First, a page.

Le Coq Rico, Paris, France

The cat was out of the bag- or rather, the chicken out of the rotisserie, so to speak. This Thanksgiving, it seemed as if we were not the only ones to “discover” Montmartre’s cloistered Le Coq Rico. Surrounded by chatty French and American families, the small restaurant was bustling despite the chill. My excitement had only grown as the temperature had dropped in the preceding days, as I am a firm believer that roast chicken goes best with frostbite. Entering the restaurant ushered by the brisk wind only heightened my anticipation. Le Coq Rico, owned by famed Parisian restauranteur Antoine Wasserman, specializes in the classic brasserie and outdoor market specialty, roast chicken and little else. 

Reviews for Le Coq Rico have been mixed, ranging from unimpressed to raving, so I went in with an open mind and an empty stomach. My need for schmaltz-laden potatoes and crispy skin overrode my internal Zagat server, and off I went, three famished family members in tow. In retrospect, I’d rank my experience somewhere in the middle of the hubbub- Le Coq Rico is right to stick to chicken and its various accoutrements, but is somewhat lacking in other essential areas.

The decor is simple, and not as chillingly minimal as I’d initially anticipated. In retrospect, it looks like the inside of a very well-kept, pristine white chicken coop. We started off with a bottle of the 2011 A. Keintzler Riesling, tight and fragrant, with a smooth, phenolic development over the course of a few hours. The restaurant favors this small family vineyard- many of their whites were from the Alsace-based Keintzler. We chose to whack up an order of the famed gésiers, crispy giblets ‘n’ bits platter that unfortunately never arrived. It was later discovered that they had forgotten the appetizer. For our main course, the poulet de Bresse, which the menu describes as serving 2-4. While this could be seen as a cost-driving tap dance, it was certainly practical for our needs. In fact, with the sides, the chicken almost yielded too much food, even with a party including a hungry student and a protein-loving weights enthusiast.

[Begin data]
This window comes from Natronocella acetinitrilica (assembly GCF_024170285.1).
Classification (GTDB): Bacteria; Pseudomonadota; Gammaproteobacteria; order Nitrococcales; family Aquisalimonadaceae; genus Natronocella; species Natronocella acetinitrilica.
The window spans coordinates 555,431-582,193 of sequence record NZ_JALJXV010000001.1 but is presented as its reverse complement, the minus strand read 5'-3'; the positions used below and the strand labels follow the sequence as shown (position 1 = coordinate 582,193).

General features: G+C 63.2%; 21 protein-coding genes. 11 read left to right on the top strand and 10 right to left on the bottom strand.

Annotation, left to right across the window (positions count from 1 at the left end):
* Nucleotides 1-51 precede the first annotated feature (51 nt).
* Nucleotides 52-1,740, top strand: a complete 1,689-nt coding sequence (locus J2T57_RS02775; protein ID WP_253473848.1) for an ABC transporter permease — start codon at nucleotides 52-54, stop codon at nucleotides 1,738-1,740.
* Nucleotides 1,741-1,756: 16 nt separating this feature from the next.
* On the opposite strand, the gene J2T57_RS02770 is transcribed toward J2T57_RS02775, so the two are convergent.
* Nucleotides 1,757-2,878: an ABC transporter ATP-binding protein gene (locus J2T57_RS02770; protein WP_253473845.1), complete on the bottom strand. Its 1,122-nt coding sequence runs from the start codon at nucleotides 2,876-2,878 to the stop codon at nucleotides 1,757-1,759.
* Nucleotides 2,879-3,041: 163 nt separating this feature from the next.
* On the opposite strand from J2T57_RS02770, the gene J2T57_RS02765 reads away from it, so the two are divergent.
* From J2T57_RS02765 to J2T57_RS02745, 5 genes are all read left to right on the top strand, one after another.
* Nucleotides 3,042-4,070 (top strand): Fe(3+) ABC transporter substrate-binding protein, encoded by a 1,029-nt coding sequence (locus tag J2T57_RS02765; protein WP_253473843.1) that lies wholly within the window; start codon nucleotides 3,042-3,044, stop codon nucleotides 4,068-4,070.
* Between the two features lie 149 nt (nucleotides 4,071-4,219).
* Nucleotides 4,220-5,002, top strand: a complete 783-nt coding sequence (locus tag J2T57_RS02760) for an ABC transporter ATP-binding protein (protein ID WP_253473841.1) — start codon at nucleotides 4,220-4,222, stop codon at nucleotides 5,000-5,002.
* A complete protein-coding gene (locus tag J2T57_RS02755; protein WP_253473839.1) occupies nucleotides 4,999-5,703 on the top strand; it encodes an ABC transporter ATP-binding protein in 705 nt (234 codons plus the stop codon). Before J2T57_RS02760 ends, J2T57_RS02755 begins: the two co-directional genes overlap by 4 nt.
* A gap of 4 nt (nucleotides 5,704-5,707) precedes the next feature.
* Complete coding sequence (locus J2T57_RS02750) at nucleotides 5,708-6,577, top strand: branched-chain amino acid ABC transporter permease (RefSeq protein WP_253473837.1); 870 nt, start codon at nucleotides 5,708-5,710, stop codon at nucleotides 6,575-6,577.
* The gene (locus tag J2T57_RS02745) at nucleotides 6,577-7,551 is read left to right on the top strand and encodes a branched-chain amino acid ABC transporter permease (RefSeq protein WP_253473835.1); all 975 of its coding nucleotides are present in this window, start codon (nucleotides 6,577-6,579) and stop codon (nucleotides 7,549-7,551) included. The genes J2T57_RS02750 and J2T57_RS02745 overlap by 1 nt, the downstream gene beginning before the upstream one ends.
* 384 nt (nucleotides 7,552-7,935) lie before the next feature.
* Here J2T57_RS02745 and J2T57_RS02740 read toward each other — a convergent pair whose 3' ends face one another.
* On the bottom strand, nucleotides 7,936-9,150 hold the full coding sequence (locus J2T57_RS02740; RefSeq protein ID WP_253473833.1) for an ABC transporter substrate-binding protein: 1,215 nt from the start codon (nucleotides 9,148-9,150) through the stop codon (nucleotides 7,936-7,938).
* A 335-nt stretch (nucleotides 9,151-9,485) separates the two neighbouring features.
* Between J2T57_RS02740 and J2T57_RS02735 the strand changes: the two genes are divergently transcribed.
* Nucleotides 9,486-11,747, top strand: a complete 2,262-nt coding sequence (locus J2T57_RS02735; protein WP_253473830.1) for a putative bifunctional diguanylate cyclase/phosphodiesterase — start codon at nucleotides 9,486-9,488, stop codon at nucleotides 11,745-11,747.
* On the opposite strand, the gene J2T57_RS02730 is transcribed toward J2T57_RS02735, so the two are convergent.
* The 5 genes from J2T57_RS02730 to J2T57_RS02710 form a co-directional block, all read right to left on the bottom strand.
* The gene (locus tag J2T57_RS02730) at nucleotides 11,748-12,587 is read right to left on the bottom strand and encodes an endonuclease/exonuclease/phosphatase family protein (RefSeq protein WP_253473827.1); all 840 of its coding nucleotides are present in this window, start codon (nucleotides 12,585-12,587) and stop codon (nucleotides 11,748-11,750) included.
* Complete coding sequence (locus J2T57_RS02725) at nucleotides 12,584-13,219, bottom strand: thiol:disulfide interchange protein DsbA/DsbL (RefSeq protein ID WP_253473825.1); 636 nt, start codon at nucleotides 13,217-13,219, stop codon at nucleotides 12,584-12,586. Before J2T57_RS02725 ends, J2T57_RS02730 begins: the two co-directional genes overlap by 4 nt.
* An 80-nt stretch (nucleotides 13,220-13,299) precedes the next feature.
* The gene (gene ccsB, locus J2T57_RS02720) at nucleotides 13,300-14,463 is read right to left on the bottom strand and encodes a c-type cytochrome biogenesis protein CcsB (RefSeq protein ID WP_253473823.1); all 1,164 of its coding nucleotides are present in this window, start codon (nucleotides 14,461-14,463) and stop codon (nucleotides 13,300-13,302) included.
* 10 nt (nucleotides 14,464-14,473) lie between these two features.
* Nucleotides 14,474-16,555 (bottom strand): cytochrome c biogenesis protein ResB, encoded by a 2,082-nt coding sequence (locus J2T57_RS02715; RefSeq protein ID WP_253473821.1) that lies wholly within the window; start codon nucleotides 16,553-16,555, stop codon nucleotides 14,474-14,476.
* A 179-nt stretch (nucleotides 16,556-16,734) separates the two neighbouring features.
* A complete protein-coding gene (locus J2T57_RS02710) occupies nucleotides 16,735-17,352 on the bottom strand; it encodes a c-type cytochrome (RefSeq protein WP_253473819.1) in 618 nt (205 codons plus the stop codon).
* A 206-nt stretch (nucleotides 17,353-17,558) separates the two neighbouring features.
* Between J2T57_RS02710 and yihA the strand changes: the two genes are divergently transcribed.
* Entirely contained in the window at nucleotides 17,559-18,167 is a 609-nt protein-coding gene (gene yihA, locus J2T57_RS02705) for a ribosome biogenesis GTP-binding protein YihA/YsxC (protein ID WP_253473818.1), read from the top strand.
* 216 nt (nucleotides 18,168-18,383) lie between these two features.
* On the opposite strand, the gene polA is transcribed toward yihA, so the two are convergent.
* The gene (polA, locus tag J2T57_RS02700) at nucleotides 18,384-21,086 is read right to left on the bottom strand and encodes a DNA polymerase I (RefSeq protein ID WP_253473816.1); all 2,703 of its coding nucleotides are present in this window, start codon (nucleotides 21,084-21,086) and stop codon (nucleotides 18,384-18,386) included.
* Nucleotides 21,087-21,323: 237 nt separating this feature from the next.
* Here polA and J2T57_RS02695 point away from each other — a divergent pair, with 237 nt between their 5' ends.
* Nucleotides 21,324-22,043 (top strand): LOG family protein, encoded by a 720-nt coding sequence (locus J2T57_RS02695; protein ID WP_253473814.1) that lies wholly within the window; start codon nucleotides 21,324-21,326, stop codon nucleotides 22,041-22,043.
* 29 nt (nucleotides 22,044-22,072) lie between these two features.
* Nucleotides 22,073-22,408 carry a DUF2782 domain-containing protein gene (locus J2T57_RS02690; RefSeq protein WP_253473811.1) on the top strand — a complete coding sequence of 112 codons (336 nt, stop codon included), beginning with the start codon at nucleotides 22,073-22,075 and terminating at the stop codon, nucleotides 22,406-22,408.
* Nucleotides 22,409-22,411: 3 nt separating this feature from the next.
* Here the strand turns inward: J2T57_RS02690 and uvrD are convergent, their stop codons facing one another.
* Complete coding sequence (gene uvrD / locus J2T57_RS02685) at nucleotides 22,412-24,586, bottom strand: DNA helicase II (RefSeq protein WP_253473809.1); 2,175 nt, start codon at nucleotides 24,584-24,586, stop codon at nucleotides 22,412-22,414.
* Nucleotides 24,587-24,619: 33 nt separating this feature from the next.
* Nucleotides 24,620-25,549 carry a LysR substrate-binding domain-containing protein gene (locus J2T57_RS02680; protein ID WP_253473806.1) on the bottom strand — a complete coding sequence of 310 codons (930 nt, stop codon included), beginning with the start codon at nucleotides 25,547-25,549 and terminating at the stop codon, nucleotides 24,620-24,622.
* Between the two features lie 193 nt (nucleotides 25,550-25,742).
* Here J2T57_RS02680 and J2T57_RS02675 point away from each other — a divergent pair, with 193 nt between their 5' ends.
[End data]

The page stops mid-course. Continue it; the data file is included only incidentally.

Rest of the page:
The main course was extremely enjoyable, yielding and naturally sweet, soaking up its savory gravy with ease. It was served simplistically, adorned only by bursting whole cloves of garlic, a sweet and strong accompaniment with each bite. If you’re looking for something a little more formal than gnawing on poulet roti in the middle of a bustling market (my preferred atmosphere of choice) the 90 Euro poulet de Bresse is a fantastic example, providing your company can divvy up white and dark meat without killing each other. Yes, 90 Euro, when taken out of context, can seem a bit dear, but divided by 4 people with plenty of sides to go around, makes it one of the better fine-dining deals in Paris. With the tender chicken, perfectly cooked, we split two plates each of macaroni gratin and frites, the latter crispy and double-fried, the former peppery and comforting, but served somewhat stingily in what resembled an individually-portioned ramekin for a side dish.

After the chicken, it was almost unfair to order desserts. And had the macaroni or the gésiers been on the dessert menu, I am positive I would have chosen them. We opted to share two desserts between the four of us, a monolithic île flottante (at a chicken-themed restaurant I am inclined to wonder why they chose not to include the sibling to this famed dessert, œufs à la neige, or eggs in the snow) in a puddle of vanilla creme anglaise with a scattering of chopped almonds, and Brioche French toast with chestnut ice cream and autumn fruits. With the île, the classic garniture of caramel was missing, compelling its white-on-white counterparts to strikingly resemble the restaurant interior. This was vapid and soft, with a light, sugary flavor. 
The French toast really missed the mark for me– it had a dense, granulated crust around it, like crushed up Captain Crunch, and the deluge of powdered sugar and creme anglaise drizzled on top made it more reminiscent of a diner dessert than a delicate end to the meal. With so many rich ingredients, a more minimal touch would have been preferable. The toast was surrounded by autumn fruits- a fun selection of pineapple, pear, apple, melon, and grapes, some soaked in mulling spices. Combined with the boozy chestnut ice cream, I would have preferred the fruit alone.

If your savory side is singing out for a little chicken and formality, I wouldn’t hesitate checking Le Coq Rico out. Otherwise, you may be better off picking up a chicken from one of many of the stands dotting Paris. However, as Thanksgiving dinners abroad go, this was incomparably better than frozen turkey!

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